When you recruit a new member of staff in a small business, you usually need them to be working well straightaway. Often there’s been a case of existing staff being overstretched, or a key team member having left, so you want someone to hit the ground running. And in most small businesses, managers or business owners simply haven’t got the time to be ‘handholding’ new staff.
This is all understandable, but actually having a good ‘onboarding’ or induction process for new staff is vital, regardless of how busy everyone is, and how experienced your new hire might be.
An effective programme of induction will help to ensure that new employees settle in well, and gain an understanding of the organisation and its policies, procedures and culture as early as possible. It also gives them a full opportunity to quickly become effective and motivated team members.
Recruitment is expensive and time-consuming, so every effort should be made to ensure the recruitment of a new team member doesn’t fail during their first few months. Without a proper induction programme, they may end up ill-informed about procedures, practices and rules within the organisation, might feel unsupported and ‘at sea’, may perform poorly or be demotivated and their appointment is more likely to fail.
A good induction programme can give them informative and comprehensive guidance on how things work at their new employer. This includes how their own role works, with the framework of policies and practices they need to operate within, but also how things work in a more informal sense throughout the organisation.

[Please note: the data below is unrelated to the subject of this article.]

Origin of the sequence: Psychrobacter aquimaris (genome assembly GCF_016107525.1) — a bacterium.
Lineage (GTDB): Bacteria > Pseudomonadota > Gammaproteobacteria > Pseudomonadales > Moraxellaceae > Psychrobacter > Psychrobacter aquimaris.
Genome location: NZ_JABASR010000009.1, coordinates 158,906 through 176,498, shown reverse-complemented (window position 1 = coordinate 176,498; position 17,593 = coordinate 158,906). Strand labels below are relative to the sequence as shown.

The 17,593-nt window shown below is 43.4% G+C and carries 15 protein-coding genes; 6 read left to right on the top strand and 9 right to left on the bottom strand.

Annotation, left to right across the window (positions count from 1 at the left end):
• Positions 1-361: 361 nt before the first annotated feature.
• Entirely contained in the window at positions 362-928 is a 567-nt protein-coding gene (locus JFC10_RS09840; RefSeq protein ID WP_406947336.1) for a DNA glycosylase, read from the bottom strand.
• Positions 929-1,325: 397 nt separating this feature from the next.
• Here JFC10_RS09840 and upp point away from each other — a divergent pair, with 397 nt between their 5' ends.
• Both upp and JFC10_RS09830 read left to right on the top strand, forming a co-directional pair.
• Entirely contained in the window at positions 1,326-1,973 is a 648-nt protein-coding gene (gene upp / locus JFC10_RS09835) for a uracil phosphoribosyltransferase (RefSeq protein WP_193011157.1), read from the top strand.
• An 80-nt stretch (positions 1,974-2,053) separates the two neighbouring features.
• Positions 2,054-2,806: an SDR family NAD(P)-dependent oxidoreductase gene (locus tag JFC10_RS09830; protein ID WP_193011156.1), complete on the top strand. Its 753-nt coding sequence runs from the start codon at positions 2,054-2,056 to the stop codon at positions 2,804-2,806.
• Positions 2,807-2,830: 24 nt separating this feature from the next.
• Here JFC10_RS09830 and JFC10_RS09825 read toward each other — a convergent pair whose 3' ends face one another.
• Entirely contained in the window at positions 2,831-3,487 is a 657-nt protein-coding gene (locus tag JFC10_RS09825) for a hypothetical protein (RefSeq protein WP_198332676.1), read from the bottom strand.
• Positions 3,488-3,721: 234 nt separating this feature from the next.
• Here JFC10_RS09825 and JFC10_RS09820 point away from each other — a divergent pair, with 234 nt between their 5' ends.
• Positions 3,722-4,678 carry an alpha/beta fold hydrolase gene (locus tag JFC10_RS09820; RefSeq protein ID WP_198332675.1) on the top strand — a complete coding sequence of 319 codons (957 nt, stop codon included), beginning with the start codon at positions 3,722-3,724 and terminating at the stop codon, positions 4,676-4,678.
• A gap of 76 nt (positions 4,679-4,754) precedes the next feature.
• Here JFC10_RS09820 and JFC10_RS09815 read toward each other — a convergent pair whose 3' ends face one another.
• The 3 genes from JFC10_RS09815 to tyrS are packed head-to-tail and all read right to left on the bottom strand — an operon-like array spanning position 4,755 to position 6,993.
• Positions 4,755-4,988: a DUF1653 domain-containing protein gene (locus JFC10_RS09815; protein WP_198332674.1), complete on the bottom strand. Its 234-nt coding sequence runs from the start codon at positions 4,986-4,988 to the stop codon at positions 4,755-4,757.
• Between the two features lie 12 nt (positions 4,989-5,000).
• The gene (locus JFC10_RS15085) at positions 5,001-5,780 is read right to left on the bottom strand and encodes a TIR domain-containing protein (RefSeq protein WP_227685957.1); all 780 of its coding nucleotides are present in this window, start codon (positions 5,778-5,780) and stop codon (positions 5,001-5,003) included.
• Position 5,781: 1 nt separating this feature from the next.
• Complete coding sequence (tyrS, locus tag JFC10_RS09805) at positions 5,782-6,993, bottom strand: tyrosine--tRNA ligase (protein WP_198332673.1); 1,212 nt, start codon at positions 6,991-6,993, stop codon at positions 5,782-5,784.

Through a good induction, employees can understand things like how communications work, what meetings take place when, who the go-to person is for (for example) office supplies, and what the ‘done thing’ is for the myriad things that go on every day in a business, and which established staff completely take for granted.
As well as ensuring they know all the rules and regulations they need to follow, induction is an opportunity to help new team members ‘bond’ with their new employer. It can help them understand the organisation’s culture and start to feel part of it, and invested in it.
They will understand how their role fits in to the big picture, what the organisation’s mission/vision/values and corporate objectives are, and start to buy into those. All of this helps cement their feeling of belonging and loyalty, reducing the risk of their employment failing within the first few crucial months.
So taking some time to design an induction programme for new staff is time well worth investing, to get new employees performing well and becoming (and feeling) part of their new organisation much more quickly. If you would like more advice do get in touch.